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20/03/2014

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Karine Leroy has been a Human Resources (HR) manager at Inria Lille-Northern Europe since 2011. This centre’s HR department is made up of six people, all of them women. Julien Vandaele is an engineer in the Experimentation and Development department (SED), which is made up of five male engineers, and he is also a member of the Fun project team. It’s pure chance that these two departments aren’t more mixed in terms of gender.

What are your duties here at Inria?

Karine Leroy: As a human resources manager, I’m in charge of the administrative management that goes along with recruitment, as well as supporting civil servants and contract workers in their careers. I put everything in order in terms of payroll, and manage recruitment campaigns, especially when we’re looking for young engineers who have just finished their studies, or senior engineers as the case may be. These recruitment campaigns are a job that I share with a colleague. We share a portfolio of teams and departments as well as most recruitment campaigns.

Julien Vandaele: I’m an SED engineer, so I work in the Experimentation and Development department. As a permanent engineer, I’m an expert in software development, and I dare say that I know Inria’s tools fairly well. Just like the other five SED engineers, I advise the teams on software tools and methods, and as a developer, I undertake 2-3 year commitments as technical support for researchers.

What skills are necessary in your job?

K. L.: This job requires precision, organisation, and good listening skills in order to properly welcome employees and understand their needs. Working in an HR department requires discretion and a respect for confidentiality.

J. V.: Beyond our work as engineers, we also teach training sessions. For example, as part of the Fun team, I’m training four engineers who are here on fixed-term contracts. You have to be a good teacher in order to train them, you have to know how to organise, you have to be able manage remote work. In terms of the FIT project for example, we’re collaborating with other Inria teams in Grenoble and Rocquencourt, as well as two universities in Paris and Strasbourg. Another part of my job is acting as a technological advisor and monitor.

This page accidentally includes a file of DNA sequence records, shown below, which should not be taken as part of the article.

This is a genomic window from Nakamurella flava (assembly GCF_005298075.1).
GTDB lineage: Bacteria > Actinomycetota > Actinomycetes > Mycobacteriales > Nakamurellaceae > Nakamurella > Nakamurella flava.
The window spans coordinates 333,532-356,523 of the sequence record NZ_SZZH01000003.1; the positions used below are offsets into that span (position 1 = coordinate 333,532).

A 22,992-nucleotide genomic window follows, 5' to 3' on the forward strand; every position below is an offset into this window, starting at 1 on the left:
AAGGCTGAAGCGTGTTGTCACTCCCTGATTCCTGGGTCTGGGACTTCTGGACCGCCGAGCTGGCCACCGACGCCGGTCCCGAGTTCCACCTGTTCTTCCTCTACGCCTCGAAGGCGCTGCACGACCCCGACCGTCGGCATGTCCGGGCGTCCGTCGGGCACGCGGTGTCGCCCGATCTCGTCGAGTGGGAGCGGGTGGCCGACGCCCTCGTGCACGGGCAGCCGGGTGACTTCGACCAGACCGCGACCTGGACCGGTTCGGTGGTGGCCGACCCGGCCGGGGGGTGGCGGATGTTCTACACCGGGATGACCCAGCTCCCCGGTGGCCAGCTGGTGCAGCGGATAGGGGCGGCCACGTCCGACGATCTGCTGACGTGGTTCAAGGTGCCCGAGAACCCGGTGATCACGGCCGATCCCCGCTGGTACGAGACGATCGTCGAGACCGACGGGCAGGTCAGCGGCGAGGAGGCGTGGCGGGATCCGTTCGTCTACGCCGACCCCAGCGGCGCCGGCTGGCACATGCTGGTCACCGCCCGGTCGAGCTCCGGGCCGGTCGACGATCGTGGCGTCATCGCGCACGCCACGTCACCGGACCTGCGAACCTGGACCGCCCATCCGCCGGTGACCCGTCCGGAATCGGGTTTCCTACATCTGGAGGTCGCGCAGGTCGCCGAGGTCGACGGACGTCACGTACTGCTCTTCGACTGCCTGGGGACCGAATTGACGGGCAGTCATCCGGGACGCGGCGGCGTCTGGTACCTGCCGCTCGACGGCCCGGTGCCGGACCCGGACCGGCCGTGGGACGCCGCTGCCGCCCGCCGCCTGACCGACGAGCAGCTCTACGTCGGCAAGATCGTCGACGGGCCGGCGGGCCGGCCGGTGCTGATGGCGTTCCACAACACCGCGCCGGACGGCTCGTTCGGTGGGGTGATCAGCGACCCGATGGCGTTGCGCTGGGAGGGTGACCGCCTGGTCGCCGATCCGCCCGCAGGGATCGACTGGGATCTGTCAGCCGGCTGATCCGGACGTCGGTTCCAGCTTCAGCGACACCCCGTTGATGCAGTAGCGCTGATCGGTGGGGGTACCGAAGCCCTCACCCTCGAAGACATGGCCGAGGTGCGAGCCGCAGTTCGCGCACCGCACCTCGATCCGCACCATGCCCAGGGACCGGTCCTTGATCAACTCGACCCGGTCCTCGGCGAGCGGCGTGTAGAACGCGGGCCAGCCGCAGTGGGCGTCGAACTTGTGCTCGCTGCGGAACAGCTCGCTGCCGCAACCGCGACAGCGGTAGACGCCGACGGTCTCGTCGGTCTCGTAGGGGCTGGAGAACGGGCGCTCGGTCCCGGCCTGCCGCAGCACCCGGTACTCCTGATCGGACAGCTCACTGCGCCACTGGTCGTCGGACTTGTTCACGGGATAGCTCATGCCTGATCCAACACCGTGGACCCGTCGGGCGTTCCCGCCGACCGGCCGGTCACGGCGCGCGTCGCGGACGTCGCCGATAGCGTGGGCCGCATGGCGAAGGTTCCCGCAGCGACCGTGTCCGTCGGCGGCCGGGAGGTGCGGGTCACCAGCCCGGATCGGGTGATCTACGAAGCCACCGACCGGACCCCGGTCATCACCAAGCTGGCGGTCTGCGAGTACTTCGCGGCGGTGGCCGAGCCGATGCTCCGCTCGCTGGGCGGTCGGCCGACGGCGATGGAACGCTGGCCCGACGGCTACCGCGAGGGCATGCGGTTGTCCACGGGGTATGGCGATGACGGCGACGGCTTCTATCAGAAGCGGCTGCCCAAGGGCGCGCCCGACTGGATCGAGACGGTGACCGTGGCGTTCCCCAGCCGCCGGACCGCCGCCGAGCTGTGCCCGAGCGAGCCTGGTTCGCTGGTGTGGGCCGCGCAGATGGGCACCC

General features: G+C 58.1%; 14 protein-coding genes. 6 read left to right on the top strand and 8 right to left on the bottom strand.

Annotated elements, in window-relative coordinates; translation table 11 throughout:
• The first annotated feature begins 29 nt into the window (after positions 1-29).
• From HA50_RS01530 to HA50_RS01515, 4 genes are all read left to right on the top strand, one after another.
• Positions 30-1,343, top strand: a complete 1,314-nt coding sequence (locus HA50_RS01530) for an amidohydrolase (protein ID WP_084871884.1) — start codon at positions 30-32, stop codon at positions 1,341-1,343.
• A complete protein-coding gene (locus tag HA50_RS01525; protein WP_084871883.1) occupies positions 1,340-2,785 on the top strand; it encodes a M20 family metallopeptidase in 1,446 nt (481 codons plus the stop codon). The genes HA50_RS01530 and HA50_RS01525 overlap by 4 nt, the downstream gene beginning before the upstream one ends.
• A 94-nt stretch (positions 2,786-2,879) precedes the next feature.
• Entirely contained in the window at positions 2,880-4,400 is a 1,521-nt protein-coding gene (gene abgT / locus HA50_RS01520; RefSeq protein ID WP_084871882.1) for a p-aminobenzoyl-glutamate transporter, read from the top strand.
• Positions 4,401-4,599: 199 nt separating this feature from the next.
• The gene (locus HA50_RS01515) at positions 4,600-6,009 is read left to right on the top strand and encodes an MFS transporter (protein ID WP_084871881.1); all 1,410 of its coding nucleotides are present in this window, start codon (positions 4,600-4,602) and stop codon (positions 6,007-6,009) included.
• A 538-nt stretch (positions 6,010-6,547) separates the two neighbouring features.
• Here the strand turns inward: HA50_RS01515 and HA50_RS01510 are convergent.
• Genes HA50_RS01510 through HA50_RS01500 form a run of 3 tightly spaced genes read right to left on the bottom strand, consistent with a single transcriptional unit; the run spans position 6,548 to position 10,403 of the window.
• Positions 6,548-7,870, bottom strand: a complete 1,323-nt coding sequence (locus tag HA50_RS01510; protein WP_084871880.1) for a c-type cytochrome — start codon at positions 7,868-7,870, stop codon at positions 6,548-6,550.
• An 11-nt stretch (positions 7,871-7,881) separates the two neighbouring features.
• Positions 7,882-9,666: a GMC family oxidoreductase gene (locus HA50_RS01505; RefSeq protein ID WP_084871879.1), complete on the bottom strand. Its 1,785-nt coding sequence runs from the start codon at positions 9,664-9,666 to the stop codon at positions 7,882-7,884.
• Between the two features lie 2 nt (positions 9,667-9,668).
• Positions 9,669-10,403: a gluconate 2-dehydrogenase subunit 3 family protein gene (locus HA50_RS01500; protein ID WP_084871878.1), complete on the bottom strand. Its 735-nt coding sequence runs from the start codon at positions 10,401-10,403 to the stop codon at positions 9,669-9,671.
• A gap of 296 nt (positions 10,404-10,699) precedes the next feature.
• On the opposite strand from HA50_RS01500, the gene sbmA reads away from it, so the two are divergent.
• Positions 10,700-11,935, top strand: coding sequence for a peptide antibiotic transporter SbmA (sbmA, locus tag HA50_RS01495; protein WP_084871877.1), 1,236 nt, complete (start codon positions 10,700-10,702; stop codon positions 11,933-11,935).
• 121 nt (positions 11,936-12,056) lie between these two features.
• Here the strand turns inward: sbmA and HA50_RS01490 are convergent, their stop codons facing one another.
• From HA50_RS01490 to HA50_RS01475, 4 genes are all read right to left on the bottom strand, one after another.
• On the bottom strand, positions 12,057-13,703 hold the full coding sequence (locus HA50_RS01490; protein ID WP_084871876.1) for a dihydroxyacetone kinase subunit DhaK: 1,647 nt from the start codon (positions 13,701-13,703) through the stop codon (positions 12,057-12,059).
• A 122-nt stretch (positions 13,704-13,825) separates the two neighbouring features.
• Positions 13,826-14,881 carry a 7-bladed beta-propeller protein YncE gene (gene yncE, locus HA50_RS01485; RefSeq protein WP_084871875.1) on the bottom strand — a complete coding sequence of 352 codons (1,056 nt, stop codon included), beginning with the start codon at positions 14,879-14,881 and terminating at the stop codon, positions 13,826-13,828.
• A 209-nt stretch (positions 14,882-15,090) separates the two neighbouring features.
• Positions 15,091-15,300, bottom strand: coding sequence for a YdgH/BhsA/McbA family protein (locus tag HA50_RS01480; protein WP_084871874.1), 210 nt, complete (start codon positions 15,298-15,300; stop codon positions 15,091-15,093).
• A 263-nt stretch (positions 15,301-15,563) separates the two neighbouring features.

What do you like about your job?

K. L.: I like the wide array of activities and my role as the person who welcomes and advises people from different countries.

J. V.: I get a lot out of the job itself and out of the Fun team, which is a multi-site project with external partners. I don’t feel lonely since the Fun team is fairly young and made up of several different nationalities. Culturally, it’s very enriching.

Could your job be done by either sex?

K. L.: Of course it could, but there’s a majority of women in the various roles that make up human resources.

J. V.: I don’t feel like I’m in a particularly masculine environment since SED is spread out throughout the research teams. The Fun team is fairly well balanced, with some female engineers on fixed-term contracts. Also, there were several women who were part of SED here in Lille in the past, either as engineers or as managers. Overall though, it is true that there are fewer women than men in the software development training sessions.

Do you think that this will change?

J. V.: The SED at Inria’s Grenoble centre has two women among its 10 permanent engineers. I’ve done a little recruiting for project teams. Over four years, we’ve recruited two women. It’s very interesting to have mixed teams—the men are generally a little more technically advanced, while the women have a wider view, with better fundamental understanding.

K. L.: We hired a new woman to work with us last September. My manager had pre-selected some male candidates and interviewed them with an eye on possibly hiring them. In the end, though, she chose a female candidate because she fulfilled more of the selection criteria in terms of expertise, experience, and interpersonal skills. Inria’s HR departments are mostly staffed by women, but some HR departments in other centres have male employees, or even male directors.

Keywords: Departments Gender equality Profile Interview

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